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National Teen Driver Safety Week - #SpeedIsNoGame

I remember when I received my first speeding ticket. I was driving back to university with a friend after a visit home for Thanksgiving. I only had a learner’s permit at the time and was required to have a fully licensed driver in the front passenger seat. I did, but he was napping. The officer who pulled me over gave us both a piece of his mind – and rightly so – me for speeding and the friend for not paying attention to my driving.

The biggest thing I remember about getting the ticket was how surprised I was that I was actually speeding. Everything about driving felt new – so I didn’t know how fast 80 km or 100 km “feels”. As I’m sure anyone with 20+ years driving experience can attest, you know when you’re speeding. But as a new driver, I just didn’t have the miles under my belt.

Teen girl getting the keys to the car

So many things about driving come with experience. That’s why we need to pay extra attention to new drivers and make sure they have the support they need. Parachute, a national Canadian charity dedicated to injury prevention, holds an annual campaign to build awareness of teen driver safety issues.

National Teen Driver Safety Week Banner

The theme for their 2020 campaign, October 18 to 24, is #SpeedIsNoGame. Road crashes are the second-leading cause of death among young people in Canada. Young people are killed in crashes at a higher rate than any other age group under 80 years old.

If you have a teen in your life, be sure and talk with them about speeding and other causes of distracted driving like phones, drinking and cannabis use. The RCMP has compiled a great list of tips to share with your teen to help reduce distracted driving (though they’re good tips for all of us to remember!), including:

  • Plan your route ahead of time.
  • Put your cellphone away.
  • Notify your passengers.
  • Avoid eating and drinking while driving.
  • Keep music or radio at a reasonable volume.
  • Keep personal grooming for the home.

They also have made a number of other resources available for starting productive conversations with teens about distracted driving, including lesson plans for grade 11 and 12 students.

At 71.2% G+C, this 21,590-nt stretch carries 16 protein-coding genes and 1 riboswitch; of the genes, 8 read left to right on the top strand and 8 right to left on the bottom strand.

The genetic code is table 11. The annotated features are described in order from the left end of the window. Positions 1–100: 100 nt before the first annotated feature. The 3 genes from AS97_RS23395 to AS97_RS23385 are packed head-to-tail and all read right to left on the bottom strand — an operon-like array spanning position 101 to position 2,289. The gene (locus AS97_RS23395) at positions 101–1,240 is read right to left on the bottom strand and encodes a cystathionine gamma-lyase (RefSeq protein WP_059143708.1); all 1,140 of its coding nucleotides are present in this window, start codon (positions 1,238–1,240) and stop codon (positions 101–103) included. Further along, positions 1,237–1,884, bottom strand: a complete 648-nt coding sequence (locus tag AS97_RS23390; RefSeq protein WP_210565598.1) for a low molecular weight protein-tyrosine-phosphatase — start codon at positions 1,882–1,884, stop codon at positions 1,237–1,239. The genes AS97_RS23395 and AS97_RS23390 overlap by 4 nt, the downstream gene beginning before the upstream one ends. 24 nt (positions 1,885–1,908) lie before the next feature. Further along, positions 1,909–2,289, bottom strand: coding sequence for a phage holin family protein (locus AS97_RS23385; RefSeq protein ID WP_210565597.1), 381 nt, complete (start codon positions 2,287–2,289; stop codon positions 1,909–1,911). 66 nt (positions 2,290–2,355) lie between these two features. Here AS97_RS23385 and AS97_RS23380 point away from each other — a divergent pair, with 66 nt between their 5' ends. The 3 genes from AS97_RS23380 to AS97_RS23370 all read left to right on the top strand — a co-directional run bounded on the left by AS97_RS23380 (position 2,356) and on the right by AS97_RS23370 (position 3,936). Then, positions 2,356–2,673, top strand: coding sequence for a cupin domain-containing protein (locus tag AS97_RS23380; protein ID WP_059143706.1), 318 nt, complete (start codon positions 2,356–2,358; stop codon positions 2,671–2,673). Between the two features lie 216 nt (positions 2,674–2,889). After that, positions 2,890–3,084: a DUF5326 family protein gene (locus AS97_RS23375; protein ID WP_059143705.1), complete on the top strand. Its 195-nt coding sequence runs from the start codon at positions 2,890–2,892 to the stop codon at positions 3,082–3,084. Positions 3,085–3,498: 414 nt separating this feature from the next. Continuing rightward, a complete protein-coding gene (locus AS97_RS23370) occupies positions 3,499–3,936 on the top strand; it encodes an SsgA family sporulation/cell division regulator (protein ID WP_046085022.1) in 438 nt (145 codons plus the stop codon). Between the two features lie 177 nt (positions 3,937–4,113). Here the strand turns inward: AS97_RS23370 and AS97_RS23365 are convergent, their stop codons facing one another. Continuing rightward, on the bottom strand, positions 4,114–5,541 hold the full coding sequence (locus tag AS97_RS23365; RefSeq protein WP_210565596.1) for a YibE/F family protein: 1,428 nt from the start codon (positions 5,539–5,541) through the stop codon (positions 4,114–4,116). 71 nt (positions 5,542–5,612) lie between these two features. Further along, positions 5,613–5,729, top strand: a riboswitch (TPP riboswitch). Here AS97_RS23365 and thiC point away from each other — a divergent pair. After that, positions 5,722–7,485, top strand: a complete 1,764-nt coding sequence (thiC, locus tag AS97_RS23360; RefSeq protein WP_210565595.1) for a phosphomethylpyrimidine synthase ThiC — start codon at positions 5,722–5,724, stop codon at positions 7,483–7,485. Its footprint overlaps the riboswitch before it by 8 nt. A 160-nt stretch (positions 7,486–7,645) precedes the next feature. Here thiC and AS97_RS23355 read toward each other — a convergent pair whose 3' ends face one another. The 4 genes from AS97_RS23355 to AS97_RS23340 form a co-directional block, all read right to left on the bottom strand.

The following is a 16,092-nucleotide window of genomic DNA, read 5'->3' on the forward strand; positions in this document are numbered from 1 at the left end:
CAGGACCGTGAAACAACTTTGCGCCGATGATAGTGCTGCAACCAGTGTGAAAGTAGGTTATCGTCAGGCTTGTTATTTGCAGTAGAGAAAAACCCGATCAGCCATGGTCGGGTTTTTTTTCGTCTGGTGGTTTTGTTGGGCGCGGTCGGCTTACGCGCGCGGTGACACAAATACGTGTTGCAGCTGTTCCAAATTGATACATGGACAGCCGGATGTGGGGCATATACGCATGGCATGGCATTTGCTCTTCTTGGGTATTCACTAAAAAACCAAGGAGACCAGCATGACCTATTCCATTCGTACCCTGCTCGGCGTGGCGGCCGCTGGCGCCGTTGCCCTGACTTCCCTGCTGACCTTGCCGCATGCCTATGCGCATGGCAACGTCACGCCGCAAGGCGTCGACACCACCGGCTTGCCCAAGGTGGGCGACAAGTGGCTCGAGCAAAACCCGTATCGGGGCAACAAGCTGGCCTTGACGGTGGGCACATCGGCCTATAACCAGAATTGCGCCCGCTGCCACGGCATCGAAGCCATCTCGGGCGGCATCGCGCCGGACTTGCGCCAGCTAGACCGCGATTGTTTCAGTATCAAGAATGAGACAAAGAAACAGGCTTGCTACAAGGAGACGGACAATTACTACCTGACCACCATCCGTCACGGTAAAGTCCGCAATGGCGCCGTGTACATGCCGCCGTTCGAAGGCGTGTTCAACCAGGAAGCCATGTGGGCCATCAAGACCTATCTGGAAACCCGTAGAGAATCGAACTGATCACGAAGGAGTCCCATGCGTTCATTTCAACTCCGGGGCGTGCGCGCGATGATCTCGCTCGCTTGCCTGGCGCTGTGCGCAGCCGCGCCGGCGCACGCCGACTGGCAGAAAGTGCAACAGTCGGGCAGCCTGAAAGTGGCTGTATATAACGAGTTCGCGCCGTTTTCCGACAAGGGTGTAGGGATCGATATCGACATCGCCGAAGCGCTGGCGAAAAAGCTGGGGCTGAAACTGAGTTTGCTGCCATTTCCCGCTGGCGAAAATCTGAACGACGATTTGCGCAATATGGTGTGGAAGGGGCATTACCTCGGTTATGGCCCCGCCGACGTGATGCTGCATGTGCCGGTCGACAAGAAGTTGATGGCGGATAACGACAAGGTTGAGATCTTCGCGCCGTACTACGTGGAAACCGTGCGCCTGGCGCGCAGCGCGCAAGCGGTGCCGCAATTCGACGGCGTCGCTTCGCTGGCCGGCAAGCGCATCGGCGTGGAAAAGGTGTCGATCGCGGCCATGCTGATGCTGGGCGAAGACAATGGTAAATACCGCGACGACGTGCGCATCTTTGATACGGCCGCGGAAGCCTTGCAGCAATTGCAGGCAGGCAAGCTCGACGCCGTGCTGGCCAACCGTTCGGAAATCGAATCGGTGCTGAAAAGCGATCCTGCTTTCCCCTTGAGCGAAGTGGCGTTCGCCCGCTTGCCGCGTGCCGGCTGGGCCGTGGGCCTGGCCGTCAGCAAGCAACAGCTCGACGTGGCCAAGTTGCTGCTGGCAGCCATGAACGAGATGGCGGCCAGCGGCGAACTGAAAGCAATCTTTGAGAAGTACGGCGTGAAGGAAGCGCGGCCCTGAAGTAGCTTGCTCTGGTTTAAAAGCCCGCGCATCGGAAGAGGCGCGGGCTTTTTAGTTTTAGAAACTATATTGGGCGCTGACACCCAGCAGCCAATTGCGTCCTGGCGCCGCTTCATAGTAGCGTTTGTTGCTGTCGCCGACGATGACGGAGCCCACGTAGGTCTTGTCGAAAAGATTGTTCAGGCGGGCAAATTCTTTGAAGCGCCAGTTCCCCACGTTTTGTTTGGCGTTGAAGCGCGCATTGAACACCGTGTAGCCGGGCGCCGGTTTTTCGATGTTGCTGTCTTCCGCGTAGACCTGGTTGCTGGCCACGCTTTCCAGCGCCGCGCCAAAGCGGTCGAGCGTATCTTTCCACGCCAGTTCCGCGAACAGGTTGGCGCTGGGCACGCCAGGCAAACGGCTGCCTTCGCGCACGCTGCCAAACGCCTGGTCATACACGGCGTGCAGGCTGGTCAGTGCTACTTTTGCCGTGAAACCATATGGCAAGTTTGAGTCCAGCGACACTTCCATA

MADD Canada shares ideas and strategies about how to have the tough conversations with your teen about driving, alcohol and drugs:

Let teens know that their safety comes first, especially when you tackle the more difficult issues around drinking and marijuana. Let them know they can depend on you to help them if they feel concerned about their own or a friend’s safety.

Set an example by being responsible about your own use of alcohol and other drugs. If you choose to drink, refer to Canada’s Low Risk Alcohol Drinking Guidelines and discuss how you use the guidelines to manage your own drinking.

Recognize that experimentation and mistakes happen. By understanding that a teen’s brain – especially the areas in charge of impulse control – is still developing, you’ll be able to better understand why your teen may place themselves in risky situations. Help your teen to reflect on a mistake to make it into a learning opportunity, but be sure to wait until you’re both calm and ready to discuss a problem rationally

Learn about all 10 of MADD Canada’s strategies in their Parent Action Pack for helping teens make good decisions about drugs, alcohol and driving.

How do you talk to your kids about distracted or impaired driving? Share your stories in the comments.

~Kate T.


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Bill Searles

Thanks for this. There needs to be kind, constructive driving instruction for all of us, but especially for teens.

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